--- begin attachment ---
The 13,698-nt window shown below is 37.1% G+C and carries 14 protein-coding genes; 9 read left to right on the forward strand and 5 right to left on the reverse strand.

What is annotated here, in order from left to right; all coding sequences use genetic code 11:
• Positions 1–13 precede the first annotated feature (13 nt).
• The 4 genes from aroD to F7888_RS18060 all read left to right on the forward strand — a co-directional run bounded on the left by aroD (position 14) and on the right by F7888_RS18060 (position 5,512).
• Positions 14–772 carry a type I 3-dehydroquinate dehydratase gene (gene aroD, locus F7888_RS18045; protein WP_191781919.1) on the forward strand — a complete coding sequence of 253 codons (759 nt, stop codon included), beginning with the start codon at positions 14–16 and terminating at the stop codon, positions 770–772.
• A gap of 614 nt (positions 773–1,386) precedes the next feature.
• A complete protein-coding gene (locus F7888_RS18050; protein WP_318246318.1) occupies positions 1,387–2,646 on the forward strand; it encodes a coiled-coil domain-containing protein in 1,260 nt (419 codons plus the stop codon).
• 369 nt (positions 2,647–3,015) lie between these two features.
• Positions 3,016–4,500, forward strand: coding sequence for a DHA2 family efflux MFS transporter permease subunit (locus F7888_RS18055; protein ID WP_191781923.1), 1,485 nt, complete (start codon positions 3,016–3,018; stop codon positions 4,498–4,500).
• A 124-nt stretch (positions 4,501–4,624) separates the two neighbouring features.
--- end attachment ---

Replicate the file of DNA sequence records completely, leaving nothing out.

The 13,698-nt window shown below is 37.1% G+C and carries 14 protein-coding genes; 9 read left to right on the forward strand and 5 right to left on the reverse strand.

What is annotated here, in order from left to right; all coding sequences use genetic code 11:
• Positions 1–13 precede the first annotated feature (13 nt).
• The 4 genes from aroD to F7888_RS18060 all read left to right on the forward strand — a co-directional run bounded on the left by aroD (position 14) and on the right by F7888_RS18060 (position 5,512).
• Positions 14–772 carry a type I 3-dehydroquinate dehydratase gene (gene aroD, locus F7888_RS18045; protein WP_191781919.1) on the forward strand — a complete coding sequence of 253 codons (759 nt, stop codon included), beginning with the start codon at positions 14–16 and terminating at the stop codon, positions 770–772.
• A gap of 614 nt (positions 773–1,386) precedes the next feature.
• A complete protein-coding gene (locus F7888_RS18050; protein WP_318246318.1) occupies positions 1,387–2,646 on the forward strand; it encodes a coiled-coil domain-containing protein in 1,260 nt (419 codons plus the stop codon).
• 369 nt (positions 2,647–3,015) lie between these two features.
• Positions 3,016–4,500, forward strand: coding sequence for a DHA2 family efflux MFS transporter permease subunit (locus F7888_RS18055; protein ID WP_191781923.1), 1,485 nt, complete (start codon positions 3,016–3,018; stop codon positions 4,498–4,500).
• A 124-nt stretch (positions 4,501–4,624) separates the two neighbouring features.